The fact that Iranians and Saudis are talking again does not guarantee a breakthrough, but it could make it easier to build a broad coalition against IS More

Thai Ruler Gives Top Cabinet Posts to Junta Inner Circle

Thailand's army chief has kept an iron grip on power as he extends the government, hand-picking an interim parliament that subsequently nominated him prime minister More

This forum has been closed.
Comments
     
There are no comments in this forum. Be first and add one

Featured Videos

Your JavaScript is turned off or you have an old version of Adobe's Flash Player. Get the latest Flash player.
West Africa Ebola Vaccine Trials Possible by Early 2015i
X
Carol Pearson
August 30, 2014 7:14 PM
A U.S. health agency is speeding up clinical trials of a possible vaccine against the deadly Ebola virus that so far has killed more than 1,500 people in West Africa. If successful, the next step would be a larger trial in countries where the outbreak is occurring. VOA's Carol Pearson has more.
Video

Video West Africa Ebola Vaccine Trials Possible by Early 2015

A U.S. health agency is speeding up clinical trials of a possible vaccine against the deadly Ebola virus that so far has killed more than 1,500 people in West Africa. If successful, the next step would be a larger trial in countries where the outbreak is occurring. VOA's Carol Pearson has more.
Video

Video Survivors Commemorate 70th Anniversary of Nazi Liquidation of Jewish Ghetto

When the German Nazi army occupied the Polish city of Lodz in 1939, it marked the beginning of a long nightmare for the Jewish community that once made up one third of the population. Roughly 200,000 people were forced into the Lodz Ghetto. Less than 7,000 survived. As VOA’s Kane Farabaugh reports, some survivors gathered in Chicago on the 70th anniversary of the liquidation of the Lodz Ghetto to remember those who suffered at the hands of the Nazi regime.
Video

Video Cost to Raise Child in US Continues to Rise

The cost of raising a child in the United States continues to rise. In its latest annual report, the U.S. Department of Agriculture says middle income families with a child born in 2013 can expect to spend more than $240,000 before that child turns 18. And sending that child to college more than doubles that amount. VOA’s Deborah Block visited with a couple with one child in Alexandria, Virginia, to learn if the report reflects their lifestyle.
Video

Video Chaotic Afghan Vote Recount Threatens Nation’s Future

Afghanistan’s troubled presidential election continues to be rocked by turmoil as an audit of the ballots drags on. The U.N. says the recount will not be completed before September 10. Observers say repeated disputes and delays are threatening the orderly transfer of power and could have dangerous consequences. VOA correspondent Meredith Buel reports.
Video

Video Ukraine Battles Pro-Russia Rebel Assault

After NATO concluded an emergency meeting to discuss the crisis in eastern Ukraine, the country is struggling to contain heavy fighting near the strategic port of Mariupol, on the Azov Sea. Separatist rebels are trying to capture the city, allegedly with Russian military help, and Ukraine's defense forces are digging in. VOA's Daniel Schearf spoke with analysts about what lies ahead for Ukraine.
Video

Video Growing Business Offers Paint with a Twist of Wine

Two New Orleans area women started a small business seven years ago with one thing in mind: to help their neighbors relieve the stress of coping with a hurricane's aftermath. Today their business, which pairs painting and a little bit of wine, has become one of the fastest growing franchises across the U.S. VOA’s June Soh met the entrepreneurs at their newest franchise location in the Washington suburbs.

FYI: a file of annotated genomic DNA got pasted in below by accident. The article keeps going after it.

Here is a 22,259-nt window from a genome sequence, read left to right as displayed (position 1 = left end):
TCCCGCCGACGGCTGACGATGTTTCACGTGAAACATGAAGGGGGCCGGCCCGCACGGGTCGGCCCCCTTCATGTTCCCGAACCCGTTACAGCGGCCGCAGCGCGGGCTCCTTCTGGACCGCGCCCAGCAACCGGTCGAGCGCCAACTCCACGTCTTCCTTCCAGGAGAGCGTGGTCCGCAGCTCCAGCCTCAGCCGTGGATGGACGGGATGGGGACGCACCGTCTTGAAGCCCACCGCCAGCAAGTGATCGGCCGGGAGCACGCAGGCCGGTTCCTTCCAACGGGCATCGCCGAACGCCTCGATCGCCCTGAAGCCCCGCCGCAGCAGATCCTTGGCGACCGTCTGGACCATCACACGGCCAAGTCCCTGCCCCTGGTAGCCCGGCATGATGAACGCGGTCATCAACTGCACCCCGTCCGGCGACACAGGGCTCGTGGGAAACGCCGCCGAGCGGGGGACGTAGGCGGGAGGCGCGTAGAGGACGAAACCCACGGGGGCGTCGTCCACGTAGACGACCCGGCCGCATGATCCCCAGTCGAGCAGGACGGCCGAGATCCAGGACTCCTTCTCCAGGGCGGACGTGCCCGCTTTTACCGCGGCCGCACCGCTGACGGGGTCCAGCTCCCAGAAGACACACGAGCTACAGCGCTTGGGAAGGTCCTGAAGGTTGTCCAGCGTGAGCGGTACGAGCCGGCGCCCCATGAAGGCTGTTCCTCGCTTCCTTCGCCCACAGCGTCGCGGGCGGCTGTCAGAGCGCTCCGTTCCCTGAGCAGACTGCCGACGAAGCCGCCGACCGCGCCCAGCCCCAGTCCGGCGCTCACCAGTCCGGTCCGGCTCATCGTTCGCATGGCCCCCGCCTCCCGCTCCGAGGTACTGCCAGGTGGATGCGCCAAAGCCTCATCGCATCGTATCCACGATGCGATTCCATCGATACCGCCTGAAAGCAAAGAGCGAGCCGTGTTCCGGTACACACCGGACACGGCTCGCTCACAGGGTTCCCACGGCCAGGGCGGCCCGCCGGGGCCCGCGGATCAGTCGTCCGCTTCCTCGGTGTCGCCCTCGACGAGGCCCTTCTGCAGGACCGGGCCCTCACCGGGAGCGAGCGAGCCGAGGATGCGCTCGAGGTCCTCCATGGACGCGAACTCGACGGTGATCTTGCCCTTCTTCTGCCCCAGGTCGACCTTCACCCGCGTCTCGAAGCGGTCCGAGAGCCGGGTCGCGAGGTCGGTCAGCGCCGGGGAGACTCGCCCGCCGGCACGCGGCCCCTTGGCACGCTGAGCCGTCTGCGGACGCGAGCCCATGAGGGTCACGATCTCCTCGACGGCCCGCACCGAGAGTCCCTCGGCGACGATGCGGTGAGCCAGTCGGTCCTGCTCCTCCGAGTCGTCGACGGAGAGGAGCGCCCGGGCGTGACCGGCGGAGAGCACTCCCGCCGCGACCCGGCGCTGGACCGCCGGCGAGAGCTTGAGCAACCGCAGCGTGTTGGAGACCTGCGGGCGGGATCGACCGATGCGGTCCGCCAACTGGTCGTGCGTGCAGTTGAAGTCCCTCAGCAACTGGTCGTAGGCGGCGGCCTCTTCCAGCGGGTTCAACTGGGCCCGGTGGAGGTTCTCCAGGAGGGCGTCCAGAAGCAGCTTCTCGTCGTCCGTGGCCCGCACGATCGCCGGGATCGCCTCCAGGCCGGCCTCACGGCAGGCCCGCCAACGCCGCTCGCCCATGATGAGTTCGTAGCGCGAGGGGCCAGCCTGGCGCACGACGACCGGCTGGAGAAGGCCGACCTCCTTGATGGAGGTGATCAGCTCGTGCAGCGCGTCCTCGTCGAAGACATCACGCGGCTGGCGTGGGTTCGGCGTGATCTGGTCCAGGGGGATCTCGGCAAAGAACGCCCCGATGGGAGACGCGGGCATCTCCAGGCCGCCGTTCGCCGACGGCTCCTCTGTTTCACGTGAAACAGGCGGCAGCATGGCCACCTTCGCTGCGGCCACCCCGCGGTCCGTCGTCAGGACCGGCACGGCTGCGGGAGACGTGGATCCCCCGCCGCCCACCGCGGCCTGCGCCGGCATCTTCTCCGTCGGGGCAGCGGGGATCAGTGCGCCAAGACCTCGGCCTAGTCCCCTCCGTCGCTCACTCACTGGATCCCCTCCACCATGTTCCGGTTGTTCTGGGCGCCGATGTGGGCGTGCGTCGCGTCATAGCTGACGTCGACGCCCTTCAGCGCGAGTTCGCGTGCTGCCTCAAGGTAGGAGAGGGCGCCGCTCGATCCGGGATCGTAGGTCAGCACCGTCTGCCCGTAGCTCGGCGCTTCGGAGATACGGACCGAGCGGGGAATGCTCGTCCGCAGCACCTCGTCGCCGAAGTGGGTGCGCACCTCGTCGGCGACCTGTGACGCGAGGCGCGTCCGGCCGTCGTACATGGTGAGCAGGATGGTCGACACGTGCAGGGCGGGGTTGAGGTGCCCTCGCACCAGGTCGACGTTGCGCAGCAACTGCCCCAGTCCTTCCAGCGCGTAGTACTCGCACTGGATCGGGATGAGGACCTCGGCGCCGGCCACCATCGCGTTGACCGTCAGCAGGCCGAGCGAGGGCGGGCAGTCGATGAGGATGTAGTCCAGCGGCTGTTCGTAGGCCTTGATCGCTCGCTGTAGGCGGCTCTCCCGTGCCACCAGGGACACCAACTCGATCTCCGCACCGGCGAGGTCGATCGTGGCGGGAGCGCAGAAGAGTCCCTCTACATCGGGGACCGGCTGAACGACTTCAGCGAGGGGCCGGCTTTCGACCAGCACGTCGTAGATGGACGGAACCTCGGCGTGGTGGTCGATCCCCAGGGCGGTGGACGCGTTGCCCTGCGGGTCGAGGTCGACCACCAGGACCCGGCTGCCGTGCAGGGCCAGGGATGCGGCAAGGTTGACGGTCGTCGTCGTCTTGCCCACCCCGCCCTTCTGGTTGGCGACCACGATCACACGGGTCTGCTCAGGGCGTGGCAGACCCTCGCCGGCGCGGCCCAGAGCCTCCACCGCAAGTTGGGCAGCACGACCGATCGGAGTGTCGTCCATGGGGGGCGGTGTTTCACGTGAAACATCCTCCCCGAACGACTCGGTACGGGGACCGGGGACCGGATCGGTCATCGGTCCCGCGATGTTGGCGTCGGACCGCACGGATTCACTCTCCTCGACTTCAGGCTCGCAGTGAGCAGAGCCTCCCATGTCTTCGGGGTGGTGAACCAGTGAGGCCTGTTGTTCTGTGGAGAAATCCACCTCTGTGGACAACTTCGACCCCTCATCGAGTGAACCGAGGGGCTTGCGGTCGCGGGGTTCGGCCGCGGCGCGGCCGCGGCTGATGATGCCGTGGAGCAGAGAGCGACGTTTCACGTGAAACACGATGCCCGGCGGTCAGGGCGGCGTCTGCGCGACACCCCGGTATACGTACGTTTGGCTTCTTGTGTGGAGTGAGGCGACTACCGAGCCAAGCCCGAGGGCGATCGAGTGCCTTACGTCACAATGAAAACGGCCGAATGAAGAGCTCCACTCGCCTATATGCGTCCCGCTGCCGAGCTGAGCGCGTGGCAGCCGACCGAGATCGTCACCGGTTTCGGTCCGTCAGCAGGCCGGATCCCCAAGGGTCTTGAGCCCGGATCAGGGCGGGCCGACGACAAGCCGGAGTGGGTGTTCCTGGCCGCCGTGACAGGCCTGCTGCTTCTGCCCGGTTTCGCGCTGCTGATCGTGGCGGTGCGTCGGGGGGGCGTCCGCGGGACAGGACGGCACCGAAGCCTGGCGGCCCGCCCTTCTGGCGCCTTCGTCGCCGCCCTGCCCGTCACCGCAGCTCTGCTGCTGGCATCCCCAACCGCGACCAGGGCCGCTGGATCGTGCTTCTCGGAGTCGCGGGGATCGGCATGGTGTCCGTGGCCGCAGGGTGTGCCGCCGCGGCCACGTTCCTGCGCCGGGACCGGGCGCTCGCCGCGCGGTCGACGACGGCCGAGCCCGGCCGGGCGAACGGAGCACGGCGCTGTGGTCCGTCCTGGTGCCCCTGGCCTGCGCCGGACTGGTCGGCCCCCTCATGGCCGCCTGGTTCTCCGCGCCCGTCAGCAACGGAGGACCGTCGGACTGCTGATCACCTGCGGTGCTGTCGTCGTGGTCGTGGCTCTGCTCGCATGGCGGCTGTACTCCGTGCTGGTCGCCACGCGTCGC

Video

Video Ebola Vaccine Trials To Begin Next Week

The National Institutes of Health says it is launching early stage trials of a vaccine to prevent the Ebola virus, which has infected or killed thousands of people across West Africa. The World Health Organization says Ebola could infect more than 20,000 people across the region by the time the outbreak is over. The epidemic has health experts and governments scrambling to prevent more people from becoming infected. Zlatica Hoke has more.
Video

Video Asian Bacteria Threatens Florida Orange Trees

Florida's citrus fruit industry is facing a serious threat from a bacteria carried by the Asian insect called psyllid. The widespread infestation again highlights the danger of transferring non-native species to American soil. VOA’s George Putic reports.
Video

Video Aging Will Reduce Economic Growth Worldwide in Coming Decades

The world is getting older, fast. And as more people retire each year, fewer working-age people will be there to replace them. Bond rating agency Moody’s says that will lead to a decline in household savings; reducing global investments - which in turn, will lead to slower economic growth around the world. But experts say it’s not too late to mitigate the economic impact of the world’s aging populations. Mil Arcega has more.
Video

Video Is West Doing Enough to Tackle Islamic State?

U.S. President Barack Obama has ruled out sending ground troops to Iraq to fight militants of the so-called Islamic State, or ISIS, despite officials in Washington describing the extremist group as the biggest threat the United States has faced in years. Henry Ridgwell reports from London on the growing uncertainty over whether the West’s response to ISIS will be enough to defeat the terrorist threat.
Video

Video Coalition to Fight Islamic State Could Reward Assad

The United States along with European and Mideast allies are considering a broader assault against Islamic State fighters who have spread from Syria into Iraq and risk further destabilizing an already troubled region. But as VOA State Department Correspondent Scott Stearns reports, confronting those militants could end up helping the embattled Syrian President Bashar al-Assad.
Video

Video Made in America Socks Get Toehold in Online Fashion Market

Three young entrepreneurs are hoping to revolutionize the high-end sock industry by introducing all-American creations of their own. And they’re doing most of it the old-fashioned way. VOA’s Julie Taboh recently caught up with them to learn what goes into making their one-of-a-kind socks.
Video

Video Americans, Ex-Pats Send Relief Supplies to West Africa

Health organizations from around the world are sending supplies and specialists to the West African countries that are dealing with the worst Ebola outbreak in history. On a smaller scale, ordinary Americans and African expatriates living in the United States are doing the same. VOA's Carol Pearson reports.

AppleAndroid